Continuing our discussions about flood insurance and flood map changes, let’s focus on Berkeley County. Not a place we think of as being flood prone but there are a couple of areas that will be affected by the new flood maps, to be effective for Berkeley County on December 7, 2018. I wonder if this being Pearl Harbor Day has any significance in FEMA’s thinking?!

One area in Berkeley County being affected is Pimlico Subdivision, located on the western branch of the Cooper River off Cypress Gardens Road. There are several hundred homes in the community, all downstream from the Pinopolis Dam on Lake Moultrie.  Ninety percent of the area is now located in the low risk flood zone X but many of these homes are being moved to the AE zone. These homeowners moving to the AE zone, if they have a mortgage on the home, will be required to obtain a flood insurance policy. The procedure for doing so was discussed in the August issue of the Mercury and that article can also be found in our blog section. Go to About Us tab, the Our Blog tab, and see the blog dated August 8, 2018.

The second area being affected is Daniel Island. Yes, even though much of the area is in the City of Charleston, it is Berkeley County! The current flood maps for Daniel Island show the gamut of flood zones – X, AE and VE, with AE being the most common zone.

The new flood maps still show the three flood zone but some homes now in the AE zone have been moved to the X flood zone. Good news for those property owners! And more good news -some homes in the VE zone are being moved to the AE zone.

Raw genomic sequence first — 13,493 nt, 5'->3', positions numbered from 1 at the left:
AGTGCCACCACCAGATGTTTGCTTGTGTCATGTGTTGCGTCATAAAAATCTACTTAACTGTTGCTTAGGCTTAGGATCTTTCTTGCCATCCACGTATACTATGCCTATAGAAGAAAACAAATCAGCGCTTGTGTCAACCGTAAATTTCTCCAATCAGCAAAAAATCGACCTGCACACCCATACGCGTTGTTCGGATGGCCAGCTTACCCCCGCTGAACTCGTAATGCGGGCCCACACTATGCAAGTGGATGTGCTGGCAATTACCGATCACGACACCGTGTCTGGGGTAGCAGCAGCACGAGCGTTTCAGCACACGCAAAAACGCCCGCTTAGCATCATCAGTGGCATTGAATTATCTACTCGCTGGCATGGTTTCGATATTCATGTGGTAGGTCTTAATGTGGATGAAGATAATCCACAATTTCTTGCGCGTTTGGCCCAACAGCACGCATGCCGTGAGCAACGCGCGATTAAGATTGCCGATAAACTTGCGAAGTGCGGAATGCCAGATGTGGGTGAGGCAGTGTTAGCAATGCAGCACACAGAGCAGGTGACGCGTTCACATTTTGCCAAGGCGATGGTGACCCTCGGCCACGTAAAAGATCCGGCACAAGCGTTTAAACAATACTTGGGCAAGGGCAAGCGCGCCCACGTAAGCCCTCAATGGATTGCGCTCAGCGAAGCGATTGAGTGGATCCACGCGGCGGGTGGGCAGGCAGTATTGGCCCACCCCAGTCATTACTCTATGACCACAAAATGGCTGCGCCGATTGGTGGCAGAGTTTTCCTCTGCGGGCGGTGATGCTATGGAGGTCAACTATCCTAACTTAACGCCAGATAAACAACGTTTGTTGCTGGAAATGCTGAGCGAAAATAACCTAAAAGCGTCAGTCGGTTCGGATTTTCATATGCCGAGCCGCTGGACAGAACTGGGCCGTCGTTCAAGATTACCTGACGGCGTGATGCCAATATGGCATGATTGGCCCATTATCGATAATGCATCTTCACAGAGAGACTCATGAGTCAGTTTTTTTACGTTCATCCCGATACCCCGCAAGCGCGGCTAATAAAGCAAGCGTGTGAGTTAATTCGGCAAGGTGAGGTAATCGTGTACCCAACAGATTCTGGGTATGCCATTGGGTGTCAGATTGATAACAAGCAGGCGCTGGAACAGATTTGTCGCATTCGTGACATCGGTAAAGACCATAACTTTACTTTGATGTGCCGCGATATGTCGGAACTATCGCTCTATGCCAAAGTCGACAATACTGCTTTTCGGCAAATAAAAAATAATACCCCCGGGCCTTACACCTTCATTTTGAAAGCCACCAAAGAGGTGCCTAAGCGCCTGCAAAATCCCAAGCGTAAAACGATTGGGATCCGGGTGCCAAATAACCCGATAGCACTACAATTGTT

Perhaps the change that will affect most residents on Daniel Island is the lowering of the Base Flood Elevation. The BFE is the height above mean sea level that all buildings are required to be built in order to comply with building codes. The current maps show the BFE in AE zones to be in the 12-foot to 14-foot range. The new maps have lowered the BFE to the 10, 11, and 12-foot range. Thus, the required elevation will generally be two feet lower.

So why is a lower BFE important?  One of the factors used in rating a flood policy is the difference between the BFE and the actual first floor elevation of the home and the greater the positive difference between them, the lower the flood insurance premium.

For example, your home was built several years ago at the required BFE of 13 feet. Thus, the difference between the actual first floor elevation and the BFE was zero. The new flood maps change the BFE to 11 feet. Now your home has a positive difference of 2 feet (13 – 11 = +2). And your flood premium will be less!!

One caveat here, there is no difference in the rates for positive elevation differences of + 4 feet or higher.

So long for now.

Henry Lowndes Jr.

Posted 2:28 PM

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